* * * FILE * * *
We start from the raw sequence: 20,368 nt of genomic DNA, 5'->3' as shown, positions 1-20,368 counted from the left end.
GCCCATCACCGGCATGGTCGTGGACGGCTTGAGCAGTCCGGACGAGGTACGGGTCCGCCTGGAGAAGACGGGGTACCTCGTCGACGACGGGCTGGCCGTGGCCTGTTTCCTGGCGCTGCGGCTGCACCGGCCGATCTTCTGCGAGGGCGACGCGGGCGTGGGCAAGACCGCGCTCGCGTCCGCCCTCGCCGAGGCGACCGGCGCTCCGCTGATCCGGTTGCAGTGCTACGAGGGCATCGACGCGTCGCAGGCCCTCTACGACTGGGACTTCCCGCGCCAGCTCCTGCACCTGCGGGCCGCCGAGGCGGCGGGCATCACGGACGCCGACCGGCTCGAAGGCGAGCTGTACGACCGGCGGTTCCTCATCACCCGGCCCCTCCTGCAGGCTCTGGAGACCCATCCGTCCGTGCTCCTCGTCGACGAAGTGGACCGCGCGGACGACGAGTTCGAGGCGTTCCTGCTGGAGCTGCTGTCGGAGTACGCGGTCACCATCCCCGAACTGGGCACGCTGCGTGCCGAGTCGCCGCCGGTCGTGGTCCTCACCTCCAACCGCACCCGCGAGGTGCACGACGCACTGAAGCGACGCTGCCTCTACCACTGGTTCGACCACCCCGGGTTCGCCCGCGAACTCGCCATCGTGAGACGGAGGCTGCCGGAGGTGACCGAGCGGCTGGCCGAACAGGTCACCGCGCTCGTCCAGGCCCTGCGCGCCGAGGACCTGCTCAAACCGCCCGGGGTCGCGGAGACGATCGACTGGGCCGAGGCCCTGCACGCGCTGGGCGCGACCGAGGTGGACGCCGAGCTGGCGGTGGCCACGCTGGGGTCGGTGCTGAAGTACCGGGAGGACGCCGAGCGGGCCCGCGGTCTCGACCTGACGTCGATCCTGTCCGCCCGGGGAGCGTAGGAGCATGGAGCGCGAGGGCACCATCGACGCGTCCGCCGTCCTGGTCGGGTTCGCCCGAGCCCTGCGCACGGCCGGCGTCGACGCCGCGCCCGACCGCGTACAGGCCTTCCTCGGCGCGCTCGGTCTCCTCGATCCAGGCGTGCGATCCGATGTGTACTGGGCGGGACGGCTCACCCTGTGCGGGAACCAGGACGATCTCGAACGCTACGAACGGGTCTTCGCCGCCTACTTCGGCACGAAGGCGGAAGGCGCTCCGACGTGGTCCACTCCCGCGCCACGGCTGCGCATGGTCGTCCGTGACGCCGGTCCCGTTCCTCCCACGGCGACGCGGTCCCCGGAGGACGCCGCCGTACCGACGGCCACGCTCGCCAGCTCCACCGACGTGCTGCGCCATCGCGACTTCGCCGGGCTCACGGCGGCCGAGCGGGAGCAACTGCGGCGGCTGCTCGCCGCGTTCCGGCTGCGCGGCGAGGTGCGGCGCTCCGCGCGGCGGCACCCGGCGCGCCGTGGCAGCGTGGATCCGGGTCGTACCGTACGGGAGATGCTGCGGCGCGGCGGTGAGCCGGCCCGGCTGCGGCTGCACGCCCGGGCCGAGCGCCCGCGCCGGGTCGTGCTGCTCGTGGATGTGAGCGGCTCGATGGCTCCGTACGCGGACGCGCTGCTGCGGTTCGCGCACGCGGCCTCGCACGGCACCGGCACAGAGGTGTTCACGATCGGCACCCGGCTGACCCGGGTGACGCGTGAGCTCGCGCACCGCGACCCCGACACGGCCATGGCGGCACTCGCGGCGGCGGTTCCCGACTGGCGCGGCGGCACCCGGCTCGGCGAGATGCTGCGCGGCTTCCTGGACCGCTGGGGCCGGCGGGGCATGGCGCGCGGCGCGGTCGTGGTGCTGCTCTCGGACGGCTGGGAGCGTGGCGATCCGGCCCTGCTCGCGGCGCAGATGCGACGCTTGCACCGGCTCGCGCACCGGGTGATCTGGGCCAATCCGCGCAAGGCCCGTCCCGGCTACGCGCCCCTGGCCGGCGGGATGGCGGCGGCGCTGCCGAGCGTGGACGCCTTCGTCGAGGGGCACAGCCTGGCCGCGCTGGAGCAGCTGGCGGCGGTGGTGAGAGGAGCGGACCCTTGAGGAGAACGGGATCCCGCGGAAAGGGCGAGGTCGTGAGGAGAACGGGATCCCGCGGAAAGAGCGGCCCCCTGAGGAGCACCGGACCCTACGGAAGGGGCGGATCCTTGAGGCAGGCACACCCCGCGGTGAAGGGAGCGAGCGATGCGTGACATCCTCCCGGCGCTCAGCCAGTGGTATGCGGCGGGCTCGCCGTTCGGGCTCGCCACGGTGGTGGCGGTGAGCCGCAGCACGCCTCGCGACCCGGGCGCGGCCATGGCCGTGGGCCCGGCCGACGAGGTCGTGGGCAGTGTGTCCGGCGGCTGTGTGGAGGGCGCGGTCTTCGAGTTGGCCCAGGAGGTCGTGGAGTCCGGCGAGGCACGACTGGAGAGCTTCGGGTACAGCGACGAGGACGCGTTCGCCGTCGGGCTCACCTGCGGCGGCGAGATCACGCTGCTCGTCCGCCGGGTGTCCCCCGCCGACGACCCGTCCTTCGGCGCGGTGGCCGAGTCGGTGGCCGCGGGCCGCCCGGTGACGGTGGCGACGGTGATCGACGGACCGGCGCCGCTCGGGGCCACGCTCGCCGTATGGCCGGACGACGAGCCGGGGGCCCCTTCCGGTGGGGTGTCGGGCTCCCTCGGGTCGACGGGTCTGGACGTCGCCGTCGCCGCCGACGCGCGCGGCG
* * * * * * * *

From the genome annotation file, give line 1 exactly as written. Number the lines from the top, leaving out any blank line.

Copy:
We start from the raw sequence: 20,368 nt of genomic DNA, 5'->3' as shown, positions 1-20,368 counted from the left end.